Saving precious lands
Land conservancy tops 10,000 acres while helping private land owners and municipalities protect lands and waters in perpetuity.
By Howard Meyerson

When Joe Engel’s office phone rings these days, chances are he is getting a call from someone looking to protect their land. They may have wooded acres, riverfront property, lake frontage and wetlands or something else, land they value deeply and never want developed.

Engel is the executive director of the Land Conservancy of West Michigan (naturenearby.org), a 40-year-old nonprofit that announced in January that it achieved a goal it established years ago — the protection of 10,000 acres of land in West Michigan. An astonishing figure and they are far from done. 

Those properties total 10,600 acres. They include 16 public nature preserves, 108 conservation easements on private property, and 12 government partnerships with municipalities, counties and townships that provide permanent protection for public natural spaces like parks. The organization, which works in an eight-county area, also launched a campaign to raise $1.5 million to protect interspersed private parcels totaling 10 miles of river frontage along the Pere Marquette River, a world renown trout stream, 66 miles of which is federally designated as a National Wild and Scenic River. 


Pigeon River

“There is a lot of pressure on land everywhere in the country now that we have a population that has grown from 200 million to 320 million since our 200-year anniversary,” said Engel, an attorney who left his law firm last year to become the conservancy’s director after years on its board of directors.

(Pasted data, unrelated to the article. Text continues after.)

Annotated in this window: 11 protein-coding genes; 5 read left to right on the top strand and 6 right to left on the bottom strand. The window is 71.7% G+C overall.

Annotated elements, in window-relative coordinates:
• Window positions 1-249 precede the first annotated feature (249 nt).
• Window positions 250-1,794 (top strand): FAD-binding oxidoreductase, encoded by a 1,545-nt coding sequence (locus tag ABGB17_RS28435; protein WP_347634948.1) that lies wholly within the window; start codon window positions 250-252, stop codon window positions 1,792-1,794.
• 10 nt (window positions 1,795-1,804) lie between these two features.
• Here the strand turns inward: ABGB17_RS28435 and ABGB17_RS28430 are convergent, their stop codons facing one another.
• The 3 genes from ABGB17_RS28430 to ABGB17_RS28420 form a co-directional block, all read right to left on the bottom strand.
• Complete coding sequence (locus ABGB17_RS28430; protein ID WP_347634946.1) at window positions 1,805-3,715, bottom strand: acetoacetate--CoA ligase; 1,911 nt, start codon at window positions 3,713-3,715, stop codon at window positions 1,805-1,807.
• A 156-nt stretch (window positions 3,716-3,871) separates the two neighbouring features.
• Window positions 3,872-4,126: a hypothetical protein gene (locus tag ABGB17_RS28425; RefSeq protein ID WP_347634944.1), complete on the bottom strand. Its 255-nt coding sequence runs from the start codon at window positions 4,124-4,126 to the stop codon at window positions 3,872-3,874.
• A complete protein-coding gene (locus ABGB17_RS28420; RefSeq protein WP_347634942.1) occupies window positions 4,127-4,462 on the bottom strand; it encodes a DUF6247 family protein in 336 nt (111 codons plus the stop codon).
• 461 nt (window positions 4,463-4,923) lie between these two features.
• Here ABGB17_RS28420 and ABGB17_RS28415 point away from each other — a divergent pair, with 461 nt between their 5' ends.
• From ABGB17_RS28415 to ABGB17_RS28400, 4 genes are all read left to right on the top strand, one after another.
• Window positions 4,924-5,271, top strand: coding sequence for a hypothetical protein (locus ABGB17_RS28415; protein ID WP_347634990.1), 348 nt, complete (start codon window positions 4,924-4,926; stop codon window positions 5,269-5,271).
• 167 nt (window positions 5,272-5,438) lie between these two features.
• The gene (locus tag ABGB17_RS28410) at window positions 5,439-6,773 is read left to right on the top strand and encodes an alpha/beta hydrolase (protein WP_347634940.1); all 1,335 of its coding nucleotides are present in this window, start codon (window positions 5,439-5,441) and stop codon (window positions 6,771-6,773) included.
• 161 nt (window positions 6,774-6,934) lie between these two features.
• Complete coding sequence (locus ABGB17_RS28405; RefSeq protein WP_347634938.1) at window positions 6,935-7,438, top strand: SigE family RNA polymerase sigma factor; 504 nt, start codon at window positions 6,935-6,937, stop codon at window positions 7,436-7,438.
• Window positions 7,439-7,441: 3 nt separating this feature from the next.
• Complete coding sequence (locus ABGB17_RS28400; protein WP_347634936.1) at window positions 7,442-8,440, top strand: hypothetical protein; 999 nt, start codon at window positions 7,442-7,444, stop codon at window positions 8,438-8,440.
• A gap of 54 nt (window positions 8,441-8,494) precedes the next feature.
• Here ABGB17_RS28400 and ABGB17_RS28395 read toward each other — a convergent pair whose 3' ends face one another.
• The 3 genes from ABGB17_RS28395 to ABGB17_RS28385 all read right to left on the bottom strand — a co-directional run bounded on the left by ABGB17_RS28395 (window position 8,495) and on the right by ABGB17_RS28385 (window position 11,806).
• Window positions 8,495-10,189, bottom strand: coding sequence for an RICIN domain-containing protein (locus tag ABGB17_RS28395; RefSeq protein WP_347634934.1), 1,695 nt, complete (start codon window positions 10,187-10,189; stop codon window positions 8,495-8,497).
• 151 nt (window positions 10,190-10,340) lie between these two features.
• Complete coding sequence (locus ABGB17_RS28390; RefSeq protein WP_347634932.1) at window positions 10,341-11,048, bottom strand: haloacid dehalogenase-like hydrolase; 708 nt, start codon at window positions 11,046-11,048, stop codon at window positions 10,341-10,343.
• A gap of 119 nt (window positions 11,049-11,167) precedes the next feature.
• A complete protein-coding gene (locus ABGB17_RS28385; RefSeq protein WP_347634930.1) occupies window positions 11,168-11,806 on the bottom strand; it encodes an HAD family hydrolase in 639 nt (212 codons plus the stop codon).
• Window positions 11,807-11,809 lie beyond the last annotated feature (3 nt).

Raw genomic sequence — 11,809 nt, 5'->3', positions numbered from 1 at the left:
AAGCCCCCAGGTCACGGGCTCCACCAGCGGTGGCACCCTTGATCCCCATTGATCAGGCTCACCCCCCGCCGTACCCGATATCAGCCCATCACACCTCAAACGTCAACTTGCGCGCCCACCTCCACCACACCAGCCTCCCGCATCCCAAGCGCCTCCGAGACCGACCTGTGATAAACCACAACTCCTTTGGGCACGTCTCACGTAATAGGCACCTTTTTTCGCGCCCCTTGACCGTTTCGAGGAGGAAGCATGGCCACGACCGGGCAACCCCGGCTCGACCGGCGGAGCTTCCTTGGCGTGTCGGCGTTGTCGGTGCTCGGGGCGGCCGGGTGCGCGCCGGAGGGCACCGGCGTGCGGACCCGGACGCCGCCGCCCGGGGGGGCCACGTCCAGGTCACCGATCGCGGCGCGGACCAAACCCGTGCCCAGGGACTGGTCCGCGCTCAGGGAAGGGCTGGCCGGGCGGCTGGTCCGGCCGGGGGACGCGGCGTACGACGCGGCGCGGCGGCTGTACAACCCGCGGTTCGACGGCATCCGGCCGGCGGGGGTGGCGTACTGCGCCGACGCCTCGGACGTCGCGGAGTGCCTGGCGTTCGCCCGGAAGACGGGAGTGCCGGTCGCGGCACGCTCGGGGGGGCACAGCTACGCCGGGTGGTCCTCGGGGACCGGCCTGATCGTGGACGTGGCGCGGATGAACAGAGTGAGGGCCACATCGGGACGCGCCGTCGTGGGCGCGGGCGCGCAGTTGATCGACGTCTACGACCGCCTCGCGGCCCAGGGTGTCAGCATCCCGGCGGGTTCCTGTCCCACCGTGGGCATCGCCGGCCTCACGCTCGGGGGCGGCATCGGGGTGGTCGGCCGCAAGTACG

“We will get a call from someone who says, ‘My aunt Judy protected 160 acres on the Muskegon River five years ago, and I have a piece of that land I don’t ever want developed. Can you help?’ I say ‘Yes. I’ll come, and we’ll have a cup of coffee and talk about that.’ Our goal is to preserve natural landscapes that ideally reflect West Michigan.”

The conservancy helps private land owners achieve their goal by establishing a conservation easement on their property. In many cases, that results in substantial tax benefits and, in some cases, being paid for the diminished value of the property. See the current issue for complete story.

Howard Meyerson is an award-winning journalist and managing editor of Michigan BLUE Magazine.